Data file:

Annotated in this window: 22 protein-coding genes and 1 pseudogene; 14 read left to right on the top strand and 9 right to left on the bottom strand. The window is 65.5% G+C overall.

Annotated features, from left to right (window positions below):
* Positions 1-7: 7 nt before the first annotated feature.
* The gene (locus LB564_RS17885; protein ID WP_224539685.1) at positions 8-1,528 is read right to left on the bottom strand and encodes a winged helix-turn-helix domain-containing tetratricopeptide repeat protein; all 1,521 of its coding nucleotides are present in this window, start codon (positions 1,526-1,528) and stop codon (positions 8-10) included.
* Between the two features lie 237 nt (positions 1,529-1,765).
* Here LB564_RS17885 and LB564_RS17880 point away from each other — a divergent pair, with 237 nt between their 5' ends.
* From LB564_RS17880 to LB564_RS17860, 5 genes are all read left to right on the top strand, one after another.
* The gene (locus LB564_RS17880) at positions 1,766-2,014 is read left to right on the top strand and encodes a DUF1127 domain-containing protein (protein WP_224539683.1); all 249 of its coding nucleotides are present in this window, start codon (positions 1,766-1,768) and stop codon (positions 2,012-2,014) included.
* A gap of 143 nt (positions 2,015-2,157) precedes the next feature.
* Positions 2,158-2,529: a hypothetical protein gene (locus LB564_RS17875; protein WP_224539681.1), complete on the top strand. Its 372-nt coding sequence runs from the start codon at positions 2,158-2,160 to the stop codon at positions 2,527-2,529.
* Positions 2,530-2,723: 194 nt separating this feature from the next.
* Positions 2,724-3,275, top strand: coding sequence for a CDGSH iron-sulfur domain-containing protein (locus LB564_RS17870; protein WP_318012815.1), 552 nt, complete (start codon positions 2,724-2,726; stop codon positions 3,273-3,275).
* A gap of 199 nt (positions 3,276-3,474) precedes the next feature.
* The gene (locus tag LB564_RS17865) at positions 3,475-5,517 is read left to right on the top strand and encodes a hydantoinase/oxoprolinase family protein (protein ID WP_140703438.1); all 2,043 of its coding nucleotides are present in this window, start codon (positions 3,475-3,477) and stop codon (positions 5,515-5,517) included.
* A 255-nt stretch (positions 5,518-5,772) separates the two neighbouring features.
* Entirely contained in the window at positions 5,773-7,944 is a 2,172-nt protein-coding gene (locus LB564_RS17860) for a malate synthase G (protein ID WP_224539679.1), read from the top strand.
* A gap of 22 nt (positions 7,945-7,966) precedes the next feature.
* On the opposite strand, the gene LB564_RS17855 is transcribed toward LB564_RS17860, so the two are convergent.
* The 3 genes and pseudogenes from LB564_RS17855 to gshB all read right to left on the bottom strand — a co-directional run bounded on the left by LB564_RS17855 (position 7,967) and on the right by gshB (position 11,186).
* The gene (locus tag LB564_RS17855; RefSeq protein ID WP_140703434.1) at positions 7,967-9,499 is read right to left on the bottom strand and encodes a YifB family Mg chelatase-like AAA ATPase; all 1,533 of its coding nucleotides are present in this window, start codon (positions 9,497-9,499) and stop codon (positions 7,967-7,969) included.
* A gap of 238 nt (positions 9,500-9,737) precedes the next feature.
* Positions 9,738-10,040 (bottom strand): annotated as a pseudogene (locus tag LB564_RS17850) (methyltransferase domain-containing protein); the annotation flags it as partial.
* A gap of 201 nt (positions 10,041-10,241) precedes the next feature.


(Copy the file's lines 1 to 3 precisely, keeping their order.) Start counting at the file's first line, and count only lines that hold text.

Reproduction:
Annotated in this window: 22 protein-coding genes and 1 pseudogene; 14 read left to right on the top strand and 9 right to left on the bottom strand. The window is 65.5% G+C overall.

Annotated features, from left to right (window positions below):
* Positions 1-7: 7 nt before the first annotated feature.